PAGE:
Facebook has been displaying news according to users' preferences, which could override news that conflicts with their point of view. During the election, people saw fake stories that may have affected their vote. One frequent fake news writer bragged, "I think Trump is in the White House because of me. His followers don't fact-check anything - they'll post everything, believe anything."
BuzzFeed analyzed data from Facebook news stories and found that the top 20 fake election news stories outpaced shares, comments, and reaction to the top 20 legitimate election news stories. Although Mark Zuckerberg at first denied any connection between FB's fake stories and the election outcome, he later posted a plan for the social networking site to address fake news.
Zuckerberg posted, "[W]e don't want any hoaxes on Facebook." Still, he said, it's tough to distinguish fake news, and it's quite uncommon:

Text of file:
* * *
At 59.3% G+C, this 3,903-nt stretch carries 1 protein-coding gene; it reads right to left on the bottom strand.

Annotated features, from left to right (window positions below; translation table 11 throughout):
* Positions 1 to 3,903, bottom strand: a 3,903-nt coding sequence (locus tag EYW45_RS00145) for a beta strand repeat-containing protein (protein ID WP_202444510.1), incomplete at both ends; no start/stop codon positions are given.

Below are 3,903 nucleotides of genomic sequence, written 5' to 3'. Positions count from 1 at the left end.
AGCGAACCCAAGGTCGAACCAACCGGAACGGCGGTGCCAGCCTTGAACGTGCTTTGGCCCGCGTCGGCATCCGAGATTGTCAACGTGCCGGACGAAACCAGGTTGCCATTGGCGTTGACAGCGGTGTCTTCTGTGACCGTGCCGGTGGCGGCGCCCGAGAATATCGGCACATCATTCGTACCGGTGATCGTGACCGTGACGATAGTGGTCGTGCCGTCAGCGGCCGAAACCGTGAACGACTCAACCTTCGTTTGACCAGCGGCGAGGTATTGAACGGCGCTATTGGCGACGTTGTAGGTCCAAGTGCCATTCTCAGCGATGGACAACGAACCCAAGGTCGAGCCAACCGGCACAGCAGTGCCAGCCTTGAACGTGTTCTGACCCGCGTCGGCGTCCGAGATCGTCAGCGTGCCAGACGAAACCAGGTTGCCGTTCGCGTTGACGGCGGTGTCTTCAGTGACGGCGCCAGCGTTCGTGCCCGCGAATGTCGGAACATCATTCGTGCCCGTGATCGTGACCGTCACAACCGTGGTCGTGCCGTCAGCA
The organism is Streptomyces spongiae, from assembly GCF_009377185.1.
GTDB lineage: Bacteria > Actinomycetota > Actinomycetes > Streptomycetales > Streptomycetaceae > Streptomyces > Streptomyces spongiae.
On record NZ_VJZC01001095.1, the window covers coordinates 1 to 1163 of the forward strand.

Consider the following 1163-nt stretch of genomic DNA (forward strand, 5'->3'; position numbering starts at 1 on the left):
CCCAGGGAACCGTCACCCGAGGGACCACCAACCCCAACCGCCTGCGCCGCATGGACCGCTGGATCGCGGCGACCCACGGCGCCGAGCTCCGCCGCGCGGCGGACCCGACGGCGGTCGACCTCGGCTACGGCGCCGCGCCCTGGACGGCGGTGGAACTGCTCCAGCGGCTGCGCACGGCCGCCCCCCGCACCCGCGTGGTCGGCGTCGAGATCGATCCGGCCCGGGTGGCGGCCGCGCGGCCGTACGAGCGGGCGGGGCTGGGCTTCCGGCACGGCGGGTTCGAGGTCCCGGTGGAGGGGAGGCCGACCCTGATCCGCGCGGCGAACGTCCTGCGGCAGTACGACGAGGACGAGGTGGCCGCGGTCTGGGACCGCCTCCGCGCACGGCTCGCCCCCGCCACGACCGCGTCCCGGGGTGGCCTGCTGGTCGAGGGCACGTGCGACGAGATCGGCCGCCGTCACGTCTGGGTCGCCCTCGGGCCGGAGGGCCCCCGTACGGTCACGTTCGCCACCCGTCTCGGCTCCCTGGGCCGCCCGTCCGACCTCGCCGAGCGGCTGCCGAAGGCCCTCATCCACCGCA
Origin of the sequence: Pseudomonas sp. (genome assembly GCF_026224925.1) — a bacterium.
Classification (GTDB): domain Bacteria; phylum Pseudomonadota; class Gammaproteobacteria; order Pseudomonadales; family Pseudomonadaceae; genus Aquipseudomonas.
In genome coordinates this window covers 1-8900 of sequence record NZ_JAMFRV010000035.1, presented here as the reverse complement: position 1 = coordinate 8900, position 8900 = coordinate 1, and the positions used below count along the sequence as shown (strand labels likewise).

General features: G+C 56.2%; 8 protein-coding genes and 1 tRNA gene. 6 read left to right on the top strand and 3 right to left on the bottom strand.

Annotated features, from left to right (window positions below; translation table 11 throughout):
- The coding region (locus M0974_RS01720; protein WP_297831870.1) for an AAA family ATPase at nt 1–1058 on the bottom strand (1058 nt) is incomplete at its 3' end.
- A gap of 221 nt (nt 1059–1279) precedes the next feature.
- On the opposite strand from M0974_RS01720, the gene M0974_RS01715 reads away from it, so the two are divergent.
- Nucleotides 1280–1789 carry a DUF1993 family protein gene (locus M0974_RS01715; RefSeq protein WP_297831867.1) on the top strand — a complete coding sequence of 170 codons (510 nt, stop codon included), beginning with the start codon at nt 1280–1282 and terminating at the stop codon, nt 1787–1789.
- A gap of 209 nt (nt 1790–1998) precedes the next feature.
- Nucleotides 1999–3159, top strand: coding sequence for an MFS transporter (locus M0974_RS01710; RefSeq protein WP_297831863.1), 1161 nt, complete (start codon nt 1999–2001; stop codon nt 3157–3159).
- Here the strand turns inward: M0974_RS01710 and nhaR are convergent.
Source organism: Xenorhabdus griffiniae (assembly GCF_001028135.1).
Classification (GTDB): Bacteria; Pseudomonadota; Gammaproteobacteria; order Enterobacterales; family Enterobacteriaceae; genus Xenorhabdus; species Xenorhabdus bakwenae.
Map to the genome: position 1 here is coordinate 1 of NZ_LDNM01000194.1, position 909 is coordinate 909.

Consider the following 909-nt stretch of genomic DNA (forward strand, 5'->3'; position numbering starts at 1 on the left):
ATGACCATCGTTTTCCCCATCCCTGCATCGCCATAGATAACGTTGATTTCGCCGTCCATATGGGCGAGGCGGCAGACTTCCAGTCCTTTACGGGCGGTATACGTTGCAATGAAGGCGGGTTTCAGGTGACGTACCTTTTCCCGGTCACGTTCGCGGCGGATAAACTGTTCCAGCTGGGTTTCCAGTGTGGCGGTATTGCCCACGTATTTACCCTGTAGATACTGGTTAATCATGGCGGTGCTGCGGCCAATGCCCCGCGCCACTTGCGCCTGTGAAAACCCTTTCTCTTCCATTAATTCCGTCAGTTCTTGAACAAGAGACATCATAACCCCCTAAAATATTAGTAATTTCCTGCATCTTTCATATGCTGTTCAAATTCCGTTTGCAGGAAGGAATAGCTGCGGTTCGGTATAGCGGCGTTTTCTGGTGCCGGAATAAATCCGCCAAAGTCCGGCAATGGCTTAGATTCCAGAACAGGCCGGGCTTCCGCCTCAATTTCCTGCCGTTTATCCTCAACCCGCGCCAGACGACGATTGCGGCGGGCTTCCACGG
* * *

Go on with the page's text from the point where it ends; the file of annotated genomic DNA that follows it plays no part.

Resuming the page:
"Of all the content on Facebook, more than 99% of what people see is authentic. Only a very small amount is fake news and hoaxes. The hoaxes that do exist are not limited to one partisan view, or even to politics. Overall, this makes it extremely unlikely hoaxes changed the outcome of this election in one direction or the other."
This is a clever strategy, but the top 20 fake news stories got more than 8,711,000 shares, reactions, and comments, so it's not an insignificant number.
In addition, a small group of students at a hackathon at Princeton University wrote FiB, which uses an algorithm to distinguish true and false news.
- How do you assess news on Facebook or other social media sites?
- Have you ever posted something that you knew wasn't true? Why, and did you consider the potential consequences?
- Do you think fake news stories influenced the election? How?